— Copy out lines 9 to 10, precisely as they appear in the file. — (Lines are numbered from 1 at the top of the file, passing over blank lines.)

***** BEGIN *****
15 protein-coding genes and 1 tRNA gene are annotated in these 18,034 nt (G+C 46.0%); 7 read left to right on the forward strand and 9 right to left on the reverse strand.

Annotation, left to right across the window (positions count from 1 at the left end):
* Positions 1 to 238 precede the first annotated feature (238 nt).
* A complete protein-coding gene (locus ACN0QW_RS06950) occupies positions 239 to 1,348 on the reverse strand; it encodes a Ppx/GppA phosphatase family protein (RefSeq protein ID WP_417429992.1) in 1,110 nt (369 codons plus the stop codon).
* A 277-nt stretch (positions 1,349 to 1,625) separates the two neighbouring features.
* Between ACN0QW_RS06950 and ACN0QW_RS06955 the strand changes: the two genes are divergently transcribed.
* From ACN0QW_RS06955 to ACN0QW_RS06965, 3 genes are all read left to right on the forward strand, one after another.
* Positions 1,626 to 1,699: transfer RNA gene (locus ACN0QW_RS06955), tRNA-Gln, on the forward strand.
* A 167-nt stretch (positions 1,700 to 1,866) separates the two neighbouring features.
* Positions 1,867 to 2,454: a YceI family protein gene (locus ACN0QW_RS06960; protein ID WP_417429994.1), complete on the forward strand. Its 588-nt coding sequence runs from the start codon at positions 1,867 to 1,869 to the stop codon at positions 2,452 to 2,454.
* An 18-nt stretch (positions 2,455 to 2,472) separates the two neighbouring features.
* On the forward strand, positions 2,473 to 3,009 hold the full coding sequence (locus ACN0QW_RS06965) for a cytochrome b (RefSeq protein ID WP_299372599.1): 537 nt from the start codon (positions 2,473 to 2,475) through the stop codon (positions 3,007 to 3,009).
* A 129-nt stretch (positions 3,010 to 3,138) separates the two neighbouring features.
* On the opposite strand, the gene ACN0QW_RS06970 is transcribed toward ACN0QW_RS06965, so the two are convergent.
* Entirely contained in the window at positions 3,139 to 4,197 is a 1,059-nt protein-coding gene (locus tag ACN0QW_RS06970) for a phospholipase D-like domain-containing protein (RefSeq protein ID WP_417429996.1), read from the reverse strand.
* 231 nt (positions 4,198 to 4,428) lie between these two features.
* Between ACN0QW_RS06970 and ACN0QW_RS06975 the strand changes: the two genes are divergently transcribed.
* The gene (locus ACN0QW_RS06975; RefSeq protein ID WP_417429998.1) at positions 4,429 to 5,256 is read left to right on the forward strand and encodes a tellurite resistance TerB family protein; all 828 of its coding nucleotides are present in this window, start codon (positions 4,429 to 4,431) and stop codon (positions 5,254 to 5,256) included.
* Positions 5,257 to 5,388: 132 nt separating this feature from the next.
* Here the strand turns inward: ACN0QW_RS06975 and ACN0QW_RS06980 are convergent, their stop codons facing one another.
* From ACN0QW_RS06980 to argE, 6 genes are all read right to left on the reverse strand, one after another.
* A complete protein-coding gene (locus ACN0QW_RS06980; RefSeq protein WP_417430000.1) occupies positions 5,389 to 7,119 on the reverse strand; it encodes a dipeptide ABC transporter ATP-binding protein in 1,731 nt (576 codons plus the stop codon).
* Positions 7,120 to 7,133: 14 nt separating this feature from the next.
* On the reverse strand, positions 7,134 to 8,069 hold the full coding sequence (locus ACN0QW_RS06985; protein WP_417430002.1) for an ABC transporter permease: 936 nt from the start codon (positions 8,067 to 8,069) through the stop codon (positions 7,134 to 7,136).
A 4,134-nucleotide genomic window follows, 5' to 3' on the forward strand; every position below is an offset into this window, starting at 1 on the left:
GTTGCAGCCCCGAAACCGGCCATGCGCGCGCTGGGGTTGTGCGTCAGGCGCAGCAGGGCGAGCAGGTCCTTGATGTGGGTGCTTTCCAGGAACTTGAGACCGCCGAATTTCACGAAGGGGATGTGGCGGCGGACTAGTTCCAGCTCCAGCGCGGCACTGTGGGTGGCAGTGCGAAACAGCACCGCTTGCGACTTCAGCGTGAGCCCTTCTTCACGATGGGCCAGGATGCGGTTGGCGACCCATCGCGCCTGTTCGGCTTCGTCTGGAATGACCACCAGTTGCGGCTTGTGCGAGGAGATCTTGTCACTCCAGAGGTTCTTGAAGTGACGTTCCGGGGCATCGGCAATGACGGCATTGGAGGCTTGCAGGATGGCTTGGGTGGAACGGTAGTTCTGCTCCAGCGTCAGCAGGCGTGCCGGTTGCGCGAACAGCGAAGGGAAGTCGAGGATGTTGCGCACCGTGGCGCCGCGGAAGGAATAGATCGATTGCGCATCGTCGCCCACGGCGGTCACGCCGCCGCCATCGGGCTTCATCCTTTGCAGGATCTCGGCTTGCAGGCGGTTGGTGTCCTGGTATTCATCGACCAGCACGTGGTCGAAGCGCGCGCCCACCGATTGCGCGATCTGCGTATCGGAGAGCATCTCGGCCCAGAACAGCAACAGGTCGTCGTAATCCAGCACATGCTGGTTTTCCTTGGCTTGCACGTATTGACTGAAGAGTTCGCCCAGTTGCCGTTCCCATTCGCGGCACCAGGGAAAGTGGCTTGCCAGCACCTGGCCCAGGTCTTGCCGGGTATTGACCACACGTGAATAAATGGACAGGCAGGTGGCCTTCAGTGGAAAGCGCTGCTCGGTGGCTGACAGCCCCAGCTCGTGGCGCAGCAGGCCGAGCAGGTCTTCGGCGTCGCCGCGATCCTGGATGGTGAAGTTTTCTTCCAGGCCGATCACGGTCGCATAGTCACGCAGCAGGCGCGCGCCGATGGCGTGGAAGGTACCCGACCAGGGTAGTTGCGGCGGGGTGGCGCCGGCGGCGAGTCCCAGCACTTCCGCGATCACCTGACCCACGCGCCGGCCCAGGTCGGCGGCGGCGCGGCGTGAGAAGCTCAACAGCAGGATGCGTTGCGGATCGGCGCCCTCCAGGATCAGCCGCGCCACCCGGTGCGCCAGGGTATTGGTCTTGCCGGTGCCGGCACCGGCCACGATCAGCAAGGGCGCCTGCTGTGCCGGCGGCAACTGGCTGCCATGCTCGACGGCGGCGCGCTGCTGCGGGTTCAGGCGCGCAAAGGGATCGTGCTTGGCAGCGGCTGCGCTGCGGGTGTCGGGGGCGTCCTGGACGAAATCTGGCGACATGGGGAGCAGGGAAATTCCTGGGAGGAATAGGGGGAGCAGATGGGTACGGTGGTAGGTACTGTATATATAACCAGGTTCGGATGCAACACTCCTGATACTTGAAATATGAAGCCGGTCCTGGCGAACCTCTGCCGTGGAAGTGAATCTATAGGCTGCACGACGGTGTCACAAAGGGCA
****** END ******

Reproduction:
* A 167-nt stretch (positions 1,700 to 1,866) separates the two neighbouring features.
* Positions 1,867 to 2,454: a YceI family protein gene (locus ACN0QW_RS06960; protein ID WP_417429994.1), complete on the forward strand. Its 588-nt coding sequence runs from the start codon at positions 1,867 to 1,869 to the stop codon at positions 2,452 to 2,454.